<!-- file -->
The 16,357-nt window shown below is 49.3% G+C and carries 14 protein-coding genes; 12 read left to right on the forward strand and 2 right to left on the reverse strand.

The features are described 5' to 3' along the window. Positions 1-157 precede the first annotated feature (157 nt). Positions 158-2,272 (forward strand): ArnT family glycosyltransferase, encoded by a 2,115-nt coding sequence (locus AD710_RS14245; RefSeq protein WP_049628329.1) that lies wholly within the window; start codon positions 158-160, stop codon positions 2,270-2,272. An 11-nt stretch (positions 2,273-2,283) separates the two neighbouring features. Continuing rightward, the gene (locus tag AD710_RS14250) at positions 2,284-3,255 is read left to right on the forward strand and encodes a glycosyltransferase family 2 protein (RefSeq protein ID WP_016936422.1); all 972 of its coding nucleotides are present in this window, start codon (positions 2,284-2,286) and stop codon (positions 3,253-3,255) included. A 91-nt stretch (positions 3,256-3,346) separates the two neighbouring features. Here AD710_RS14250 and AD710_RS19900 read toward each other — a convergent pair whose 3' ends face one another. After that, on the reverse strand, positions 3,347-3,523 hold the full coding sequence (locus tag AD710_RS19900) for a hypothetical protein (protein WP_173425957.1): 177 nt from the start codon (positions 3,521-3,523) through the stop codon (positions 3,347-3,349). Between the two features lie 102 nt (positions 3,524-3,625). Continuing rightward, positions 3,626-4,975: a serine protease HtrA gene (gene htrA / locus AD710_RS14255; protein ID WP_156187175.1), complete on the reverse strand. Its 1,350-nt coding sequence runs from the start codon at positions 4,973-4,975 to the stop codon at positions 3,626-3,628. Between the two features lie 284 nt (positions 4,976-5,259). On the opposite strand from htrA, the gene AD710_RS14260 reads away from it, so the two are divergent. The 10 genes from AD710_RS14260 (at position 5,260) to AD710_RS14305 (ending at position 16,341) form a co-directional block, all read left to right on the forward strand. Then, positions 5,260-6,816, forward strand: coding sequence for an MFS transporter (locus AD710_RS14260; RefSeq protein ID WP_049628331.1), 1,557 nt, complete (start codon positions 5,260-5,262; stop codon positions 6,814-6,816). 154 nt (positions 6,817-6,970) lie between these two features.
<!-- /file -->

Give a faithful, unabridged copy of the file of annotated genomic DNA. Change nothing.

The 16,357-nt window shown below is 49.3% G+C and carries 14 protein-coding genes; 12 read left to right on the forward strand and 2 right to left on the reverse strand.

The features are described 5' to 3' along the window. Positions 1-157 precede the first annotated feature (157 nt). Positions 158-2,272 (forward strand): ArnT family glycosyltransferase, encoded by a 2,115-nt coding sequence (locus AD710_RS14245; RefSeq protein WP_049628329.1) that lies wholly within the window; start codon positions 158-160, stop codon positions 2,270-2,272. An 11-nt stretch (positions 2,273-2,283) separates the two neighbouring features. Continuing rightward, the gene (locus tag AD710_RS14250) at positions 2,284-3,255 is read left to right on the forward strand and encodes a glycosyltransferase family 2 protein (RefSeq protein ID WP_016936422.1); all 972 of its coding nucleotides are present in this window, start codon (positions 2,284-2,286) and stop codon (positions 3,253-3,255) included. A 91-nt stretch (positions 3,256-3,346) separates the two neighbouring features. Here AD710_RS14250 and AD710_RS19900 read toward each other — a convergent pair whose 3' ends face one another. After that, on the reverse strand, positions 3,347-3,523 hold the full coding sequence (locus tag AD710_RS19900) for a hypothetical protein (protein WP_173425957.1): 177 nt from the start codon (positions 3,521-3,523) through the stop codon (positions 3,347-3,349). Between the two features lie 102 nt (positions 3,524-3,625). Continuing rightward, positions 3,626-4,975: a serine protease HtrA gene (gene htrA / locus AD710_RS14255; protein ID WP_156187175.1), complete on the reverse strand. Its 1,350-nt coding sequence runs from the start codon at positions 4,973-4,975 to the stop codon at positions 3,626-3,628. Between the two features lie 284 nt (positions 4,976-5,259). On the opposite strand from htrA, the gene AD710_RS14260 reads away from it, so the two are divergent. The 10 genes from AD710_RS14260 (at position 5,260) to AD710_RS14305 (ending at position 16,341) form a co-directional block, all read left to right on the forward strand. Then, positions 5,260-6,816, forward strand: coding sequence for an MFS transporter (locus AD710_RS14260; RefSeq protein ID WP_049628331.1), 1,557 nt, complete (start codon positions 5,260-5,262; stop codon positions 6,814-6,816). 154 nt (positions 6,817-6,970) lie between these two features.